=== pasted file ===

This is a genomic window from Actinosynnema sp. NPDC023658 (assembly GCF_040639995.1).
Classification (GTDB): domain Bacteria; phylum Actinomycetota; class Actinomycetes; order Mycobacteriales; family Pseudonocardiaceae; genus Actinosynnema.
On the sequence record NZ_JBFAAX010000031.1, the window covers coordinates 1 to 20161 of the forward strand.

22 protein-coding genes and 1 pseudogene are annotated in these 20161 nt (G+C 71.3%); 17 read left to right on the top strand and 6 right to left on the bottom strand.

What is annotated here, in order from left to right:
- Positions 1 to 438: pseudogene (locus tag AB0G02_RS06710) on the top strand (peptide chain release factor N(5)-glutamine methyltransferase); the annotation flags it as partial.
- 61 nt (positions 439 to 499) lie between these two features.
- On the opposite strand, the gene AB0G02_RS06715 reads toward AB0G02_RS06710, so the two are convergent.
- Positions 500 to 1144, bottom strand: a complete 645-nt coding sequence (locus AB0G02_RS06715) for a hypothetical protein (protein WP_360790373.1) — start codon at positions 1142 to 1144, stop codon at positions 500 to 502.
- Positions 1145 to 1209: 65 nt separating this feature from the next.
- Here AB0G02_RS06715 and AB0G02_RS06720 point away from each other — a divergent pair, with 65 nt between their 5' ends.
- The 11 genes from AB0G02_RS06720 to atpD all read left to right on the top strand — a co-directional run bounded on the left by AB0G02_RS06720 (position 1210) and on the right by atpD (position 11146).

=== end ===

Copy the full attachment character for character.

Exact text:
This is a genomic window from Actinosynnema sp. NPDC023658 (assembly GCF_040639995.1).
Classification (GTDB): domain Bacteria; phylum Actinomycetota; class Actinomycetes; order Mycobacteriales; family Pseudonocardiaceae; genus Actinosynnema.
On the sequence record NZ_JBFAAX010000031.1, the window covers coordinates 1 to 20161 of the forward strand.

22 protein-coding genes and 1 pseudogene are annotated in these 20161 nt (G+C 71.3%); 17 read left to right on the top strand and 6 right to left on the bottom strand.

What is annotated here, in order from left to right:
- Positions 1 to 438: pseudogene (locus tag AB0G02_RS06710) on the top strand (peptide chain release factor N(5)-glutamine methyltransferase); the annotation flags it as partial.
- 61 nt (positions 439 to 499) lie between these two features.
- On the opposite strand, the gene AB0G02_RS06715 reads toward AB0G02_RS06710, so the two are convergent.
- Positions 500 to 1144, bottom strand: a complete 645-nt coding sequence (locus AB0G02_RS06715) for a hypothetical protein (protein WP_360790373.1) — start codon at positions 1142 to 1144, stop codon at positions 500 to 502.
- Positions 1145 to 1209: 65 nt separating this feature from the next.
- Here AB0G02_RS06715 and AB0G02_RS06720 point away from each other — a divergent pair, with 65 nt between their 5' ends.
- The 11 genes from AB0G02_RS06720 to atpD all read left to right on the top strand — a co-directional run bounded on the left by AB0G02_RS06720 (position 1210) and on the right by atpD (position 11146).